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Studio or On-Location Session with a DVD Slideshow at Pure Photography (Up to 86% Off). Two Options Available.

Aurora

from $69
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Value Discount You Save
$500 86% $431
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In a Nutshell

Each photo session includes one high-res digital image, a DVD slideshow with up to 30 small high-res images, and 20% off prints and packages

The Fine Print

Promotional value expires 180 days after purchase. Amount paid never expires. Limit 1 per person. Must use promotion value in 1 visit. Valid only for option purchased. May choose from engagement, maternity, high school senior or family session. Valid within 30 miles of 80016. Extra fee up to $20 applies to locations up to 60 miles from 80016. Family session valid for 5 people, extra $15 fee for each additional person. 20% discount applies during ordering session only. Merchant is solely responsible to purchasers for the care and quality of the advertised goods and services.

Choose Between Two Options

  • $69 for a weekday studio or on-location photo session ($500 value)
  • $89 for a studio or on-location photo session on any day of the week ($500 value)

Wide-Angle Lenses: Taking a Broader Perspective

Taking a good photograph means knowing what lens to use and when. Let Groupon teach you when to pull out the wide-angle lens.

The viewer stands at the bottom of a canyon of skyscrapers rising straight up on all sides. Well, not exactly straight up. In fact, they curve and bend together at odd, imposing angles, as though their clock towers and steeples were leaning in for a kiss. This dramatic photographic effect is produced by a wide-angle lens, and to understand how, a peek at some optic principles is required.

A standard 50 mm lens sees about as much in front of it as the human eye would at the same distance. Wide-angle lenses have shorter focal lengths, usually 35 mm or less—meaning that the point at which they bend rays of light into a focused image is nearer the lens. Imagine two lines branching from either side of the lens and converging at the distance of the focal length. The angle at which they cross is the angle of view, which determines how much of the scene in front of the camera will be visible in the image. Experiment with moving the point at which the lines converge, and you'll see that increasing the focal length makes for a progressively narrower angle of view.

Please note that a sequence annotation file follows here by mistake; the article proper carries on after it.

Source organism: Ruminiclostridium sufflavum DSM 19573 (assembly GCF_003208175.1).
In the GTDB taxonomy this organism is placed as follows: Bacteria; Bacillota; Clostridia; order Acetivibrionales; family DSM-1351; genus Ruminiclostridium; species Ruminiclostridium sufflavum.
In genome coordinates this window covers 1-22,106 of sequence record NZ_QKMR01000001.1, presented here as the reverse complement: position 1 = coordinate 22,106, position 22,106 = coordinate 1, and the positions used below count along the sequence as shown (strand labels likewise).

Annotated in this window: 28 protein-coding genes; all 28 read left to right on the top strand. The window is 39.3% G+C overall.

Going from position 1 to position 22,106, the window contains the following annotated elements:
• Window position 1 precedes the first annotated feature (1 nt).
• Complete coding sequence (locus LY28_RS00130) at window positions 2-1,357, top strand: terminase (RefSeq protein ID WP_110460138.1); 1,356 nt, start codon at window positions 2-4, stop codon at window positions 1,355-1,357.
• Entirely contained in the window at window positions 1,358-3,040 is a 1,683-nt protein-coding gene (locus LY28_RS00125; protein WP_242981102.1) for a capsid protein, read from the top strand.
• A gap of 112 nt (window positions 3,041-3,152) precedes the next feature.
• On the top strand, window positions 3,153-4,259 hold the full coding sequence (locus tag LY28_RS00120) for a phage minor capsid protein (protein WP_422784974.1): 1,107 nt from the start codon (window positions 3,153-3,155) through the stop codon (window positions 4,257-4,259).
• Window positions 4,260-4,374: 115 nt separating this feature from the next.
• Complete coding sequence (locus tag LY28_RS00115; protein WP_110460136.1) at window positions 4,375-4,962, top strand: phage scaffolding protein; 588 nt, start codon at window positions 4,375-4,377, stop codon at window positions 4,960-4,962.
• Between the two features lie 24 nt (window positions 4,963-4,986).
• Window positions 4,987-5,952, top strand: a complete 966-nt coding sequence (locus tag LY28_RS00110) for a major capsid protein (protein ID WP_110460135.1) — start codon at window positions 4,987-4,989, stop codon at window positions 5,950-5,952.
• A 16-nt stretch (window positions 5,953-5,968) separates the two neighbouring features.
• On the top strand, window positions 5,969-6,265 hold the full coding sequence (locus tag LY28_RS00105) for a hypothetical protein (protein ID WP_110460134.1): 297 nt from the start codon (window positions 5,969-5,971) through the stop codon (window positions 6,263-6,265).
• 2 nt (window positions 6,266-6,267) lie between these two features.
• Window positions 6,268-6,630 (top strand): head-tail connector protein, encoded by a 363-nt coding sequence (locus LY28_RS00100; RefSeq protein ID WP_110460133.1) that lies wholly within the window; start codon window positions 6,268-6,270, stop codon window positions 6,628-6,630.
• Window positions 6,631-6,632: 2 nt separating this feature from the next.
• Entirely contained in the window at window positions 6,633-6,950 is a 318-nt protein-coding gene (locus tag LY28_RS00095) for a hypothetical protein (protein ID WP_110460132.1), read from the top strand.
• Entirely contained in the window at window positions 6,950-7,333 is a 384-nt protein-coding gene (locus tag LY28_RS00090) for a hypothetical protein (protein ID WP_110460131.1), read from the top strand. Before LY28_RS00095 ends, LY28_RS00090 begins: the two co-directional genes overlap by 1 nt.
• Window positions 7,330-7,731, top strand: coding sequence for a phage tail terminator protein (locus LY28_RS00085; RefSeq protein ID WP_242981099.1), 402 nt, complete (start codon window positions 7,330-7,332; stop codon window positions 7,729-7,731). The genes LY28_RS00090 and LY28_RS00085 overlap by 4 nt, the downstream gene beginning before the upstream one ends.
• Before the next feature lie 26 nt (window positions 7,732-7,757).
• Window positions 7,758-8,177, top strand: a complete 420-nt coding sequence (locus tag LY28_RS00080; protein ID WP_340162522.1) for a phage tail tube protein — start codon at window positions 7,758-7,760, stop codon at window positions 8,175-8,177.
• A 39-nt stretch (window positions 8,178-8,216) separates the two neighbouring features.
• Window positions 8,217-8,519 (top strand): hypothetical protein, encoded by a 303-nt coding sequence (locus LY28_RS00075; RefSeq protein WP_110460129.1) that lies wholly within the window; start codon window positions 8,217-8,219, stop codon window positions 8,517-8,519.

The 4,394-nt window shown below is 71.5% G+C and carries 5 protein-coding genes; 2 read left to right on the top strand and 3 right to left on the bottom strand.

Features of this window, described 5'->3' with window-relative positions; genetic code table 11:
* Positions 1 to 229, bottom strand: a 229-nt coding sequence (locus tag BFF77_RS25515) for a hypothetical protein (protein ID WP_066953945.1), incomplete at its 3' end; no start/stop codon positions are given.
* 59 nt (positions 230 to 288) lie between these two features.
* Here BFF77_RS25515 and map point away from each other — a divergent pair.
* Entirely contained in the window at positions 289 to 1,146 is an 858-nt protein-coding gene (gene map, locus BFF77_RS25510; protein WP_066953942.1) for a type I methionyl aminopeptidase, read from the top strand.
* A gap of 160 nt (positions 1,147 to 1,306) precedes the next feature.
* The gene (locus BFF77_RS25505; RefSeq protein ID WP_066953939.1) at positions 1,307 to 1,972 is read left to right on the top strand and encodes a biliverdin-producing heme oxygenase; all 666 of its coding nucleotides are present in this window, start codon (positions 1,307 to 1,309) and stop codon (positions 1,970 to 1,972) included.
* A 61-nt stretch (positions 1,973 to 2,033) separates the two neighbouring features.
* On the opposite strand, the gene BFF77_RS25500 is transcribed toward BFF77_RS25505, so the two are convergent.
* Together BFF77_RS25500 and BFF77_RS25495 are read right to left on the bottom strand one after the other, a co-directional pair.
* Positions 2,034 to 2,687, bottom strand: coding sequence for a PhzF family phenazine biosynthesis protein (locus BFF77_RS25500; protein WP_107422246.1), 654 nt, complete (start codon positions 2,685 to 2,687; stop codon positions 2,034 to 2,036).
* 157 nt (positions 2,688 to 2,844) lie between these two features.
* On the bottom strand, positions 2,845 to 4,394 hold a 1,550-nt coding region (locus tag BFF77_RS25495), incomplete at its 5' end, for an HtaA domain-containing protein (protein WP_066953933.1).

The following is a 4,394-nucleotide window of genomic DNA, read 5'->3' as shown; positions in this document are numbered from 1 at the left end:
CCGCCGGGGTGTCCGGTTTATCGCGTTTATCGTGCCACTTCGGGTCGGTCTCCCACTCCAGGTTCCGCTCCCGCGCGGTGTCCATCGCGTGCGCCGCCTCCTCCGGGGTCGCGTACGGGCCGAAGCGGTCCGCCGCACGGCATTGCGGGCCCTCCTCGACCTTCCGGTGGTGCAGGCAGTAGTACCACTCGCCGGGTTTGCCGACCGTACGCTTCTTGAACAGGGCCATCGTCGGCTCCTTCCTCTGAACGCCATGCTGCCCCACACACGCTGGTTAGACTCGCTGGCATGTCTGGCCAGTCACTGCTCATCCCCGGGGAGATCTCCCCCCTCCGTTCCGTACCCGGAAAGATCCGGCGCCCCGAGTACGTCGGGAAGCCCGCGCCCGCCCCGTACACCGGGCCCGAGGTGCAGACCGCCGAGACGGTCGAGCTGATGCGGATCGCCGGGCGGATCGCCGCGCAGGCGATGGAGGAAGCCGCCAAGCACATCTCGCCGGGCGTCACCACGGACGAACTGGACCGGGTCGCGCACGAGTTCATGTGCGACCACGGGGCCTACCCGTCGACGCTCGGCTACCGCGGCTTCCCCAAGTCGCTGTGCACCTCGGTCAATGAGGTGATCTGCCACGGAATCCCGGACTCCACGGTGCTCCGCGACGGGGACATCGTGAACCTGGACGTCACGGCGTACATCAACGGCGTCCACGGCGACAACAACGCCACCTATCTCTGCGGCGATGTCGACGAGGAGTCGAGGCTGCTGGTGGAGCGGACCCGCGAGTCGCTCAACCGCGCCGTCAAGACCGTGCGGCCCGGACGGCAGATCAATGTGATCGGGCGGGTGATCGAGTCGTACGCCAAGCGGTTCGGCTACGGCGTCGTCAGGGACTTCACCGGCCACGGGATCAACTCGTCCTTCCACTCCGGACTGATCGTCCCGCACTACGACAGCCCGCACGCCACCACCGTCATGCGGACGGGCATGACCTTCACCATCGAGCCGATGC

What this means for the final image is that more of the scene makes it onto the film or digital sensor. But some funny effects may crop up around the photo's edges in return. In focusing the image within such a short distance, the lens must bend the rays of light more dramatically than a normal lens would, exaggerating differences in apparent distance and size. Objects close to the camera look huge, and faraway objects look unusually tiny and distant. As a result, these lenses are most often used to capture expansive landscapes or to open up confined spaces such as tiny apartments or one-bedroom caves. But they also offer photographers interesting portraiture capabilities, letting them emphasize distinctive facial features or a pair of strong hands.

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    Aurora

    6205 S. Main St. Ste 295

    Aurora, CO 80016

    +13037043677

    Get Directions

Cameras and photo essentials for those who prefer looking at life through a lens
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